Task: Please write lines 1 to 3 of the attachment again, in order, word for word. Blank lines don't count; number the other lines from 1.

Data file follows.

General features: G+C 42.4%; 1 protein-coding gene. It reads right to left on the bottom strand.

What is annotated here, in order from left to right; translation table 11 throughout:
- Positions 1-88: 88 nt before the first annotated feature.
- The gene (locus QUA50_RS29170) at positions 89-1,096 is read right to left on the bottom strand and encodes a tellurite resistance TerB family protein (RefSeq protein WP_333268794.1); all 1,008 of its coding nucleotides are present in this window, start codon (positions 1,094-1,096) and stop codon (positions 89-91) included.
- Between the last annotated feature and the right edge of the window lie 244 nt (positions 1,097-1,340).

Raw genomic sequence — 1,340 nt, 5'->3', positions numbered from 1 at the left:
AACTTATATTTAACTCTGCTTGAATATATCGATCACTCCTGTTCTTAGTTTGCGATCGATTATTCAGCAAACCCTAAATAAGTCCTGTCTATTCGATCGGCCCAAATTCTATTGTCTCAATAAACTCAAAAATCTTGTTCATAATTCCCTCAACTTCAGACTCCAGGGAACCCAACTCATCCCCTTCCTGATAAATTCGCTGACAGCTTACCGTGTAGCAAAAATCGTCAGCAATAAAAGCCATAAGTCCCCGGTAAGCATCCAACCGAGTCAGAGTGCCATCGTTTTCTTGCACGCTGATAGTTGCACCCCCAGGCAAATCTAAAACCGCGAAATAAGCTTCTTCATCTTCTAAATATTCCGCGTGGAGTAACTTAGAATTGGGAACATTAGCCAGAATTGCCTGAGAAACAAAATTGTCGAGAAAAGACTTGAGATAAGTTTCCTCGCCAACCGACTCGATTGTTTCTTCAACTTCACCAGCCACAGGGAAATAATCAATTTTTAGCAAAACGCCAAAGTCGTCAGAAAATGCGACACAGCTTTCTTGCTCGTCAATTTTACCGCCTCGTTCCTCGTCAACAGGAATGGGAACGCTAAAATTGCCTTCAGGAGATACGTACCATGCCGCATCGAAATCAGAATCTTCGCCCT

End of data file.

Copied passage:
General features: G+C 42.4%; 1 protein-coding gene. It reads right to left on the bottom strand.

What is annotated here, in order from left to right; translation table 11 throughout:
- Positions 1-88: 88 nt before the first annotated feature.